Hacking failure…and using it to your advantage.
Failure sucks. Yup. We’ve all been there, done that. You tried and failed miserably. But what did you do with that knowledge? Did you give up? Go on to make more improvements in your life? Change something about what you did and repeat it to achieve success? I know that I have failed trying to do a yoga pose and actually fell on my nose…I luckily didn’t break it as I saw the fall coming, but I knew that I had to get stronger or I was not going to be able to hold myself up.
And that my friends, is what failure does for me. It makes me want to get stronger. I remember hearing this once about Thomas Edison when asked by a reporter if he should give up on the lightbulb: “Why would I feel like a failure? And why would I ever give up? I now know definitely over 9,000 ways an electric lightbulb will not work. Success is almost in my grasp.”
As difficult as it is to remember this lesson, other approaches to what you are working on might work better. If you feel like you need a fresh set of eyes on something, ask a friend for some objective help. From personal experience, I know that I didn’t start off knowing how to play soccer. I had to be knocked down quite a bit in the beginning. And mountain biking. Whosh. I will never forget how ermmm it felt like I had ridden a horse for days in the saddle when I was done with a ride once. I was like oh. That’s why people wear padded pants. Note taken. And then the bruises and scrapes from falling, but I got back up.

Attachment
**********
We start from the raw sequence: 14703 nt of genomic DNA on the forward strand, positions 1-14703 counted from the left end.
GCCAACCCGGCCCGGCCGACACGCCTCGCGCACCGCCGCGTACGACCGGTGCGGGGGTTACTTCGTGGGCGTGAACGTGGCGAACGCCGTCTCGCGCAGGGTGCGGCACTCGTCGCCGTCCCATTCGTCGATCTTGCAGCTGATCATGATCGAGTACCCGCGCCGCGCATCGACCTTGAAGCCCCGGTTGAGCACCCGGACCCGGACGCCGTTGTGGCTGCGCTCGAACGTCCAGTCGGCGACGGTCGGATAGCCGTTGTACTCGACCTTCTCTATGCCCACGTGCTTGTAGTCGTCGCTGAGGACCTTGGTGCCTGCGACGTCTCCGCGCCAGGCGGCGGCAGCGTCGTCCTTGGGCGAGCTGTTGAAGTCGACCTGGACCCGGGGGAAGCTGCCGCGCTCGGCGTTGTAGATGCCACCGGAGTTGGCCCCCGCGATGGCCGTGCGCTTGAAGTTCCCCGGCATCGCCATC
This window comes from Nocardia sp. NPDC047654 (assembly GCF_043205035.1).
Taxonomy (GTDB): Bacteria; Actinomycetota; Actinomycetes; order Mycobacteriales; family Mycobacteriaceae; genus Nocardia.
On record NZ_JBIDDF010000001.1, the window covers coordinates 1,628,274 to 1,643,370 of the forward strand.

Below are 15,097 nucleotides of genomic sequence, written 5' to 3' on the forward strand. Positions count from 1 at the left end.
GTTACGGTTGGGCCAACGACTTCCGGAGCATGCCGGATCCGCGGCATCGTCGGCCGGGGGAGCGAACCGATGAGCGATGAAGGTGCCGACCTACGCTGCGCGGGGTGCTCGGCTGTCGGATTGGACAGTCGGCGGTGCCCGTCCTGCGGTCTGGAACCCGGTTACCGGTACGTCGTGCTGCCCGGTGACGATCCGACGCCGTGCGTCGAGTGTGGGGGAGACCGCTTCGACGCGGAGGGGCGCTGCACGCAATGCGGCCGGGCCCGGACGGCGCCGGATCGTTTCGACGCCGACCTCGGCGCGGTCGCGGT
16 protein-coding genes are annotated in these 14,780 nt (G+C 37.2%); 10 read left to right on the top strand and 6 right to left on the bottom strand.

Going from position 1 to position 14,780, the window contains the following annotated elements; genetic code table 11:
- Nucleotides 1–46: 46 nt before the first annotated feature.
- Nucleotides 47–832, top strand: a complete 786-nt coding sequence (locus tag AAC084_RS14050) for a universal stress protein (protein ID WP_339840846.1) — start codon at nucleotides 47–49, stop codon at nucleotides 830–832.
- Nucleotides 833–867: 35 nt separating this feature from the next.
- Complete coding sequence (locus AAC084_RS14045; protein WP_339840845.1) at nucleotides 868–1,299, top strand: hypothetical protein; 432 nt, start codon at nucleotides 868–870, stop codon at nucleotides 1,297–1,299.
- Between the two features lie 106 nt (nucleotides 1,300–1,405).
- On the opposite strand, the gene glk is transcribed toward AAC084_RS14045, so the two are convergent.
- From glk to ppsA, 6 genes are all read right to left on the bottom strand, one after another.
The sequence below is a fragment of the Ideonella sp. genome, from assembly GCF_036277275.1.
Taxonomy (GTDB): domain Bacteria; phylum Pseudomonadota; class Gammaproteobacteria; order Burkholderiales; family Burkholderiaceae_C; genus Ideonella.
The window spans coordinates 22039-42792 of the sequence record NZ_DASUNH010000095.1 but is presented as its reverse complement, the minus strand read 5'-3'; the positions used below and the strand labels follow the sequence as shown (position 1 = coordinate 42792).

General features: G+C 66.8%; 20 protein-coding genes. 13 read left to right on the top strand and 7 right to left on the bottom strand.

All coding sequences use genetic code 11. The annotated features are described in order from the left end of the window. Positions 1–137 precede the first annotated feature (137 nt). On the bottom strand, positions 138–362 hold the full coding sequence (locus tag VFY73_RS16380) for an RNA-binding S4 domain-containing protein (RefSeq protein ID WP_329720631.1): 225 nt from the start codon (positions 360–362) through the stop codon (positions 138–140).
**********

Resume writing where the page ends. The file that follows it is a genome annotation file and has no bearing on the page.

3 lessons I learned from failure:
- You get back up and try again. Okay, so maybe your ego takes a beating. That does occasionally happen in life. My ego went to the backseat as I was wrestling with invisible diseases. Things that had once been easy for me, like eating, became very complicated. Walking tired me out, so I had to learn new ways to get exercise in. I came back to yoga and couldn’t do things that I once had a better grasp on. I knew that it was time for me to get serious about moving forward and that I was really going to experience set-backs, but that no matter what, I couldn’t give up on what I wanted to accomplish. I was going to complete yoga teacher training even if I soaked in a hot bath with salts every single night. Even if it hurt to move…because one day, it wouldn’t hurt as much.
- There is more than one way to do something. I started dissecting what was happening to me. Most of you know that I am fascinated with research and the holistic approach to healing. I knew that I had to think, act, and imagine the goal being accomplished. I had to immerse myself in the experience of what I wanted…and I also had to think backwards. I would take a yoga pose and go slowly. If my hip was tight, I would have to work on hips for a while. If I didn’t feel strong, I would have to work on my core again, which side note, ummm had been cut to save my baby (emergency c-section). I couldn’t compare my progress to anyone’s in the room. Comparison makes you feel like a failure. <<< Do not do that to yourself. You only have to better than you were the day before and that is the root of my progress. I was not looking at where others were going. I only looked to myself.
- Failure was teaching me how to set myself up for success. I knew that throughout history, people have failed. I didn’t own it like it was my shame to fail. I didn’t think that inventors had woken up one day and said “Hey Wilbur, I think we should build this and fly.” Poof. They flew. Nope. The crashing part sets you up for that awesome day when you really do learn to fly. So sticking my crow pose, in yoga this was my nemesis for a while, well, getting into that and holding it for longer than a second takes work. I am still working, trust me, but the day I did it, I knew that I was making progress in many areas. Not just the pose or the form, but the act of not giving up. The act of perseverance and sticking to my goal.
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